As a Utah Transit Authority board member, I recently cast the lone no vote on the UTA’s proposed $600 million budget for 2018. My decision merits an explanation. In a nutshell, I voted no because UTA’s current business model is unsustainable, and I could not vote to add $88.5 million more to UTA’s existing $2 billion in debt.
Please understand that my intent is not to discredit UTA employees, whom I know to be hardworking and dedicated. Nor am I attacking my fellow board members, who are talented people. I also support UTA’s mass transit mission of reducing emissions and congestion, but I believe we can no longer ignore certain inconvenient facts about its future.
Fact: UTA operating expenses were $305 million in 2013, ballooning to $403 million in 2018 — up $98 million or 32 percent in just five years, far outpacing ridership and passenger revenues.
Fact: Passenger fares totaled $49.97 million in 2013. Projections for 2018 show fares of $50.33 million. That is only a 1 percent increase over five years, and UTA is spending $290 more for every new dollar of passenger revenue.
Fact: Passenger fares covered 16.3 percent of UTA’s total operating expenses in 2013. In 2018, fares will only cover 12.4 percent — a 24 percent decline in five years. If capital projects are also included, the total share of UTA expenses covered by passengers drops to 8.5 percent.
Fact: Ridership — despite more spending — has been declining. Meeting increased operating expenses with stagnant fare revenues means UTA will need increased tax subsidies.
Fact: Any increased tax subsidy should be used to pay down debt and to fund ongoing capital needs in order to avoid even more debt.
Fact: The 2018 budget calls for additional tax subsidies to be used for daily operations— even though ridership is not increasing — while adding $88.5 million in new debt to pay capital and asset replacement costs.
Fact: None of the above is sustainable.
I am the mayor of a small city with an $18 million budget. Our city council spends two full days in budget workshops and then many hours in subsequent meetings, as they meticulously review each individual line item and make modifications. In contrast, the full UTA Board spent only two total hours on this massive $600 million budget, did not review line item details, and basically rubber-stamped management’s proposals.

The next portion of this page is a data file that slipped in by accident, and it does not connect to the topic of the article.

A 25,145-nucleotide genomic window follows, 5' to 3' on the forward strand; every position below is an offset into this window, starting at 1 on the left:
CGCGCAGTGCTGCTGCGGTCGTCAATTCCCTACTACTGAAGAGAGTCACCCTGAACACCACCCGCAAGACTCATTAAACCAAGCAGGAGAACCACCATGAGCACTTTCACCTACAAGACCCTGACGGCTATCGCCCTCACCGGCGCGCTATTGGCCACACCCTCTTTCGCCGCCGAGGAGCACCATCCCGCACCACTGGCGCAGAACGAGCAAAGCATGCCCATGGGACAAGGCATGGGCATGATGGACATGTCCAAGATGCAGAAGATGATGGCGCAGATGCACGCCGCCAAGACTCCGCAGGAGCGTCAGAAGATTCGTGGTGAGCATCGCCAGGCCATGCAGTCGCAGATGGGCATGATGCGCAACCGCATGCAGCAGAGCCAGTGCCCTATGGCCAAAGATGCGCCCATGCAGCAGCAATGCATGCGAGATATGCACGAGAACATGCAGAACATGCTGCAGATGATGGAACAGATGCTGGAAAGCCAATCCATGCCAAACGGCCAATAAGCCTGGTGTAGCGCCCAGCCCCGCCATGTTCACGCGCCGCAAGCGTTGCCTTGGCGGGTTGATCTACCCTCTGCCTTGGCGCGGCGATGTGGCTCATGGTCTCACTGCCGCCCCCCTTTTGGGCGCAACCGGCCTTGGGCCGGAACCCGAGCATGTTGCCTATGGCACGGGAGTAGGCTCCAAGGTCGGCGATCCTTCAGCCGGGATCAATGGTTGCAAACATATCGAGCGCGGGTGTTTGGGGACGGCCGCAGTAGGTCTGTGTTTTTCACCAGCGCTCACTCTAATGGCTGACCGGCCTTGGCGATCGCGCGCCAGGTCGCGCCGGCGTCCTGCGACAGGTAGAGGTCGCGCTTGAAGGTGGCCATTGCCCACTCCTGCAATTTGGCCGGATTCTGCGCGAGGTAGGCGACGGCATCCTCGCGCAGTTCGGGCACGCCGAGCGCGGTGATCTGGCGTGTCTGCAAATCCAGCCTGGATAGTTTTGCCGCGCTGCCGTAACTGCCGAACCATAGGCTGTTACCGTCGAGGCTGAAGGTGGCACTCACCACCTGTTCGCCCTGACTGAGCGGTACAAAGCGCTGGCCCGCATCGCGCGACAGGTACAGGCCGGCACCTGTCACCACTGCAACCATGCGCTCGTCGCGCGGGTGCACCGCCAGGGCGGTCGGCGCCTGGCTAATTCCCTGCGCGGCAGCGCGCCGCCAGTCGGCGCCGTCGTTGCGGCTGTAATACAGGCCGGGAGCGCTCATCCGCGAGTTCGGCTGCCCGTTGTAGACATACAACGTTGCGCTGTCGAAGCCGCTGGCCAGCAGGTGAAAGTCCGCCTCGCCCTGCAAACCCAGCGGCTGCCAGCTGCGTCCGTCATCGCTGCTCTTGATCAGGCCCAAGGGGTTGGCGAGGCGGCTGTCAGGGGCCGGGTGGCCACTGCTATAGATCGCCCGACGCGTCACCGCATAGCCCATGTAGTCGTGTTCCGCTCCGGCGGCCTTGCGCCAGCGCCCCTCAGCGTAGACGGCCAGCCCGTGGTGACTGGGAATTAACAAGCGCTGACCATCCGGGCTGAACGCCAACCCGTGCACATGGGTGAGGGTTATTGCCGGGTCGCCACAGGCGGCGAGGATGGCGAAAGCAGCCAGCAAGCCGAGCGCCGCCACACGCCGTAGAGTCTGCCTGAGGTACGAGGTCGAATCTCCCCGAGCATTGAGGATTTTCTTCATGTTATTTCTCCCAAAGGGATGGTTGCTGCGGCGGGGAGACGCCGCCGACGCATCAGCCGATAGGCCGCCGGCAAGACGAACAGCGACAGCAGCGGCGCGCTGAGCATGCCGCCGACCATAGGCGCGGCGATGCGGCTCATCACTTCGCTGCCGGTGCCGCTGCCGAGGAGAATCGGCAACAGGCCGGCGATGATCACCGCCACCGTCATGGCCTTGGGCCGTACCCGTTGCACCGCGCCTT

This is why UTA needs dramatic changes in governance. The board is made up of very busy people who meet once or twice per month to basically ratify whatever UTA executives request. This fosters an environment of inadequate oversight, and I strongly support Rep. Mike Schultz and Sen. Wayne Harper’s effort to disband the current UTA Board in favor of a new governance structure.
If, as I hope, UTA governance is reformed legislatively, the agency will be able to focus on several key adjustments to improve performance:
1) Tie new capital projects and operational funding directly to ridership and/or fare increases.
2) Increase investment in lower-capital-cost service expansions like buses.
3) Budget operations properly so that money is available to replace assets as scheduled, rather than incurring new debt.
4) Complete a full analysis and discussion of fare strategy; should we increase fares to meet higher costs, or should we reduce/eliminate fares to incentivize more utilization?
5) Put more emphasis on programs like VanPool that we know are successful.
6) Involve all stakeholders in a candid, open and thorough process to determine UTA’s future, including integrating successfully into an autonomous vehicle, rideshare economy.
As we revamp the UTA governance structure and tackle these hard topics, I am convinced that we can meet UTA’s transit mission while better justifying the investment to the Utah taxpayers who pay for most of it.
Brent Taylor is a member of the Utah Transit Authority Board of Trustees and the mayor of North Ogden City. The opinions expressed are Mr. Taylor’s alone and do not represent the UTA.